Art Beat: Sound And Stress | WMUK

Art Beat: Sound And Stress

Aug 20, 2020

Some of the instruments Julie Chase uses during her sessions
Credit Julie Chase

Julie Chase uses acoustic instruments like Tibetan bowls, gongs, and chimes, to get her clients to relax – the kind of relaxation that can create a sense of good health and well-being.

Chase owns and operates Wind Willow Sound Health, LLC, a private sound therapy business in Portage.

“Our bodies are comprised of a great percentage of water,” Chase says. “People will throw out different percentages, but I believe it’s around 80 percent. When you realize that our cells are composed of a great percentage of water — sound vibrates, sound travels through water. There’s research that proves that. When we hear sound, regardless of what the sound is…that sound vibrates against our body. It actually penetrates and goes into the cells.”

Chase says that when sound does that, it can produce nitric oxide, a free radical that improves sleep, gives people more energy, and lowers blood pressure.

“Nitric oxide is fundamental to all life, to humans and animals and insects,” Chase says. “When that ‘puffing’ in our cells happens, we are in a state of good health and well-being.”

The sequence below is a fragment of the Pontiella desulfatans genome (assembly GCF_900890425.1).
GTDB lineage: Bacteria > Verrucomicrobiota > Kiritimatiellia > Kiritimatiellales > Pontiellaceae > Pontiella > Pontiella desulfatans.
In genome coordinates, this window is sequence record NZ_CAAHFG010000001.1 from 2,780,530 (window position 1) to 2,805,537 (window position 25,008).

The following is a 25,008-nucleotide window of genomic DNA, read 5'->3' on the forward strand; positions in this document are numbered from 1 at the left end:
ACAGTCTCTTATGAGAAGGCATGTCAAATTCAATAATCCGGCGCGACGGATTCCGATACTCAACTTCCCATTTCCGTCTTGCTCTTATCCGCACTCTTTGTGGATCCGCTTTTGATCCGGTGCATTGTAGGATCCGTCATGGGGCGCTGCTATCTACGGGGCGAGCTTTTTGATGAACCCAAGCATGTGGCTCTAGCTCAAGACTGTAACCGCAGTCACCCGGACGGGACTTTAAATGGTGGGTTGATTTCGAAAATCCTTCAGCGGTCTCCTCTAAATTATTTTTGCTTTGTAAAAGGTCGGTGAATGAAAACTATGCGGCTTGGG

Julie Chase
Credit Courtesy Julie Chase

Chase is a Reiki master and has studied a variety of healing modalities, including holistic tuning fork therapy, Tibetan healing instruments, spectro-chrome therapy, life force energy healing, and life coaching. Before the COVID-19 pandemic, she offered classes and workshops along with therapy sessions.

“In a regular, non-COVID world, where we would have sessions and a client would come to me, we would sit and chat about, "How are you sleeping?' - very general questions,” she says. “We don’t get into particulars because that’s not my job. I’m not a therapist in that regard. I’m not a healer. We facilitate the environment so that the body can heal.”

Chase often plays as many as 21 Tibetan bowls on and around the body of a client. Tuning forks and other acoustic instruments can also be used for part of the session.

With the changes caused by the pandemic, Chase has developed a way of providing sessions over the phone. While she often found before that her clients became so relaxed that they fell asleep on the table, she now often hears the sounds of soft snoring on the other end of the phone.

“I have people wake up and accuse me of not playing — ‘I thought you were going to play the bowls today!’” she laughs. “And I’ll tell them to look at the clock. They’ve been under for an hour.”

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